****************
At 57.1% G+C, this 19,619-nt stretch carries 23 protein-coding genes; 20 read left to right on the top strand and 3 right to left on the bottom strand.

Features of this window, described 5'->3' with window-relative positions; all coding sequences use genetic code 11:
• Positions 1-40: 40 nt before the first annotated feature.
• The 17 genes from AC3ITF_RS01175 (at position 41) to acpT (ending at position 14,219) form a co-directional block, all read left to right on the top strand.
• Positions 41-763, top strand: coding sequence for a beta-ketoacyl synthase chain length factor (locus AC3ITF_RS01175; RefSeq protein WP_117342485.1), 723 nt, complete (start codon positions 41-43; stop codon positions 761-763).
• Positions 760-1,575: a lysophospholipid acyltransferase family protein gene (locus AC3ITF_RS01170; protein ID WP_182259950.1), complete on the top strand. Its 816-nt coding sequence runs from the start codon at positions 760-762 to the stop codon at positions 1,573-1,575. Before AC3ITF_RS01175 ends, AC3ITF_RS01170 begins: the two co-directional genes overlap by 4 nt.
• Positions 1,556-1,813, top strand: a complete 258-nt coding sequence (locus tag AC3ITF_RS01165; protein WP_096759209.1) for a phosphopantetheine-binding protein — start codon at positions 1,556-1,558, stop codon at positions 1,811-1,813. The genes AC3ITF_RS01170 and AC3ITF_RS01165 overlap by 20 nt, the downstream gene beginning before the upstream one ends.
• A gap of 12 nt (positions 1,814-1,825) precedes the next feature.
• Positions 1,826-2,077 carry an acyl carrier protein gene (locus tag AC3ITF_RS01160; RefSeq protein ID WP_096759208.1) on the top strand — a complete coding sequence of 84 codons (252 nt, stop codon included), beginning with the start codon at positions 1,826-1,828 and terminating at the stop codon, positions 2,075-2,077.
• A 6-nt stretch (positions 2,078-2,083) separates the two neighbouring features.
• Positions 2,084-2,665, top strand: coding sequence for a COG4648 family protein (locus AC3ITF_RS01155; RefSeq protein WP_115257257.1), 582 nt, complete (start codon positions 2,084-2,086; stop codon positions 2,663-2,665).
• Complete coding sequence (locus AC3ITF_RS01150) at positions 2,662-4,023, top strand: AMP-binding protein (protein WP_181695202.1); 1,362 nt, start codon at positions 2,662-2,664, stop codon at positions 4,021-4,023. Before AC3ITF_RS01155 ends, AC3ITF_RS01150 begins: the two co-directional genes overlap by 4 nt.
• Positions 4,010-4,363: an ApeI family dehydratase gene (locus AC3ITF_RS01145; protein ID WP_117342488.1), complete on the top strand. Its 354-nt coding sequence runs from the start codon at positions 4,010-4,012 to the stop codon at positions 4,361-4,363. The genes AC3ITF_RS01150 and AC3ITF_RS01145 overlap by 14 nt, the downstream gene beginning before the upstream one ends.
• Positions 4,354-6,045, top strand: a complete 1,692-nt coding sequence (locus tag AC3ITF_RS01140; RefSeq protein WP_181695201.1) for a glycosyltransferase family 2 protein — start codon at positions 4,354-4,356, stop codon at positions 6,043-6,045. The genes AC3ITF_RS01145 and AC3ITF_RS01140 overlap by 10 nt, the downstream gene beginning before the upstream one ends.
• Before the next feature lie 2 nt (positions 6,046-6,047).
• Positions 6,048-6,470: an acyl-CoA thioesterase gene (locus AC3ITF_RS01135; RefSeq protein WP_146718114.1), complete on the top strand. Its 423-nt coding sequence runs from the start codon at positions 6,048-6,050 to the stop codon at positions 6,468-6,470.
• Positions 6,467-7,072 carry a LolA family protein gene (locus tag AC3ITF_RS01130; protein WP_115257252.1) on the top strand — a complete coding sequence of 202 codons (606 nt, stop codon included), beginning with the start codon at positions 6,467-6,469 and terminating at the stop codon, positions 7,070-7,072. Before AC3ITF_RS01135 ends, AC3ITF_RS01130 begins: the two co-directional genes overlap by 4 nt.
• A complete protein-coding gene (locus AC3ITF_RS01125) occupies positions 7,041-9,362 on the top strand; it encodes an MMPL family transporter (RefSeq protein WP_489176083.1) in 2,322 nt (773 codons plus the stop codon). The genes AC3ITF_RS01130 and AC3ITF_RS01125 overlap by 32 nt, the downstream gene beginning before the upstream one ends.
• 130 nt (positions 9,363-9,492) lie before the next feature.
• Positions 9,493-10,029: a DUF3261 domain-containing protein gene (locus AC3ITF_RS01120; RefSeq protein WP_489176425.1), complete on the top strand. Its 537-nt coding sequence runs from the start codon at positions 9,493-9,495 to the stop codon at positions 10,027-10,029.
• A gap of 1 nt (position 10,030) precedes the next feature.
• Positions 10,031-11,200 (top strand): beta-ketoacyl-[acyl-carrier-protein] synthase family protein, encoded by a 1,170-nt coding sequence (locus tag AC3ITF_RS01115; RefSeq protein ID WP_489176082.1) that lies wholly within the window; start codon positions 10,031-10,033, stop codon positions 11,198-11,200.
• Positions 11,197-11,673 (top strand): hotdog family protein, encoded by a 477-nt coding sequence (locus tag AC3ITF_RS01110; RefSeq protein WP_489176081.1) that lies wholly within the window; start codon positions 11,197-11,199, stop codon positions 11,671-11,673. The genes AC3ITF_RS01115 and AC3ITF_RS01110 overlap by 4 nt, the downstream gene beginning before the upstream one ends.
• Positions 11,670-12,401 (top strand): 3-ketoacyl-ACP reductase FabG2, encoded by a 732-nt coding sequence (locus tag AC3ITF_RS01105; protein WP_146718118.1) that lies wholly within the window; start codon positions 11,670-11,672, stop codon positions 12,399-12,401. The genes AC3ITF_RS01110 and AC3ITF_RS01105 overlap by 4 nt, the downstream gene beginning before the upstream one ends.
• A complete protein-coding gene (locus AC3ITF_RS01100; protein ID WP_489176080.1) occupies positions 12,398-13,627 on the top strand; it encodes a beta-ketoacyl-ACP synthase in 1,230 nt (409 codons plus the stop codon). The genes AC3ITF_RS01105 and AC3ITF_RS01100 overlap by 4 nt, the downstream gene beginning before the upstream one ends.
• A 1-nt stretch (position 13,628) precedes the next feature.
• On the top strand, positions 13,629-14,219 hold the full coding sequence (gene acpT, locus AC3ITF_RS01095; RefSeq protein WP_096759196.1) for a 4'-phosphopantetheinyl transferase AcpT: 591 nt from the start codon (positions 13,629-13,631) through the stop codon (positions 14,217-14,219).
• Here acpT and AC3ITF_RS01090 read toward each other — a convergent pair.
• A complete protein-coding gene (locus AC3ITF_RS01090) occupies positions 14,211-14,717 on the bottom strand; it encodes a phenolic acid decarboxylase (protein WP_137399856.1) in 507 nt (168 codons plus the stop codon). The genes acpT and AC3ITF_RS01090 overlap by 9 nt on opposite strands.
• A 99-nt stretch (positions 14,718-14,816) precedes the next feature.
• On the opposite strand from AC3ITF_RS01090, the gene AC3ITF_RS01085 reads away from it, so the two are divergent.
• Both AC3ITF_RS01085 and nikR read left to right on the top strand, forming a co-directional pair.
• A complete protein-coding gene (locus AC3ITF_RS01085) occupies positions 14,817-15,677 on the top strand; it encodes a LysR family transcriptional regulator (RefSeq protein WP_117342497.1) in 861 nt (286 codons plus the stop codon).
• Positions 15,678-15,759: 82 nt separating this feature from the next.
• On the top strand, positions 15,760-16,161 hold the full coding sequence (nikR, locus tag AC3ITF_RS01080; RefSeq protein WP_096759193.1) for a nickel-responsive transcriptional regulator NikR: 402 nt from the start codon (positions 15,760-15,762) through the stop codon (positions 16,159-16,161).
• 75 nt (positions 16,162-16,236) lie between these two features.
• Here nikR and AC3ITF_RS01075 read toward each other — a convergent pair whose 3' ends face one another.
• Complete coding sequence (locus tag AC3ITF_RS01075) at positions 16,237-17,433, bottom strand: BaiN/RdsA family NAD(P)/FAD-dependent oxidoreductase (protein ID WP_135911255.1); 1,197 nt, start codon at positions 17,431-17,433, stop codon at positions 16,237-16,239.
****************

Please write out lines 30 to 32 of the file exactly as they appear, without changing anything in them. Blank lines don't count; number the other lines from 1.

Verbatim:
• A 99-nt stretch (positions 14,718-14,816) precedes the next feature.
• On the opposite strand from AC3ITF_RS01090, the gene AC3ITF_RS01085 reads away from it, so the two are divergent.
• Both AC3ITF_RS01085 and nikR read left to right on the top strand, forming a co-directional pair.